“That sounds like the kind of man we need on our side!” Bryn exclaims. She dips a quill and writes down the name and the name of the city on a piece of parchment. “Who else travelled with you?”

Cloyer Bulse

“Alas for our magsman, Cloyer Bulse. Often enough, I tried to turn that one to the light. I told him, ‘All criminals must eventually pay,’ but he laughed off my warnings. He was a cloyer, already condemned, awaiting a death sentence in Cryllor’s deepest dungeon when the Lord Kimbertos offered him clemency to become our locksmith, scout, and burglar. An expert in those arts! He joined us under the king’s word that, if he should assist our party with his skills, the king would pardon his many crimes and suspend the sentence of death levied against his head. He walked silently, climbed sheer walls, picked pockets and locks, and always made off with bulse, so we called him Cloyer Bulse. He’s the one that named me Flerd Trantle, for he said the words I spoke were not by lies and flerds, and he mocked the Canticles of Light as no more value than trantles. For those blasphemies he paid dearly. The fire giants captured him, tortured him, killed him, and ate him.”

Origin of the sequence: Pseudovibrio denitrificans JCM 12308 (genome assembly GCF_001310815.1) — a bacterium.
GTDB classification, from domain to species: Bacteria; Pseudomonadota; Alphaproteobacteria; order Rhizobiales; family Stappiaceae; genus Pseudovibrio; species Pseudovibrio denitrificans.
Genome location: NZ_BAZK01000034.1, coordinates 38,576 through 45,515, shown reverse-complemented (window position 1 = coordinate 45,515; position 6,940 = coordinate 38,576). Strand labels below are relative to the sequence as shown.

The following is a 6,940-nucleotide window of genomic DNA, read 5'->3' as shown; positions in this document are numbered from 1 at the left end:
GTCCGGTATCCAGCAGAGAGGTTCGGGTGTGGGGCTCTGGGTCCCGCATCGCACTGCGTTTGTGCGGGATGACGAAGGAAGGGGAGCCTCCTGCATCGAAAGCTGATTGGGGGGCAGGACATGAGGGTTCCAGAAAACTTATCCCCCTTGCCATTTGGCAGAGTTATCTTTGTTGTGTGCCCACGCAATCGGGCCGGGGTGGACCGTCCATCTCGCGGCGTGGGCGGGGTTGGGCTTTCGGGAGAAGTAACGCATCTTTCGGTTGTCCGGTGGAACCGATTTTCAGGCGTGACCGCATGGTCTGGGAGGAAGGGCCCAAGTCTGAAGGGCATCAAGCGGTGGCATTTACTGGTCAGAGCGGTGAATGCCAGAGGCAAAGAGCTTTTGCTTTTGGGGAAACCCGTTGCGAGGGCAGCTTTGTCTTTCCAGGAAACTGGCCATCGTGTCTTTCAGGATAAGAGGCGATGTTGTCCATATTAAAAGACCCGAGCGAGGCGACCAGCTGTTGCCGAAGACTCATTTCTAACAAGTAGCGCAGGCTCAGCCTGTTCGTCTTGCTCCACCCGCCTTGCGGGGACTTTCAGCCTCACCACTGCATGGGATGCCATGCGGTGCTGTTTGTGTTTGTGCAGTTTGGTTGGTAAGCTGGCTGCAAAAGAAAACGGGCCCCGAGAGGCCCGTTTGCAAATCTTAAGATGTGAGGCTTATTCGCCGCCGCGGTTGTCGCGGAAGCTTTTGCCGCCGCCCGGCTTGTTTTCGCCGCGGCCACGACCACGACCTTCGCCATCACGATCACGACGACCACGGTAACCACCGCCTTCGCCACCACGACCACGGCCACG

“Pity that. Sounds like he would have been a useful chap,” Ansgar shakes his head. “I’ve known a few of his type.”

Roaky Swerked

“We brought along a gloomy Suel who served the heathenish gods of his pale ancestors. He had a handsome of face but a dolorous heart. Swerky, dismal predictions were ever on his lips, and his gloomy disposition could darken the brightest day. In battle he wore a suit of heavy mail armor, swung a heavy mace, and roared against his foes until his voice cracked and croaked too hoarse to speak; thus we named him Roaky Swerked. Little love I had for Roaky and his gods, and I know nothing of what became of him. I suppose he returned to Niole Dra and used his share of the plunder to build a sanctuary to his heathen divinities.”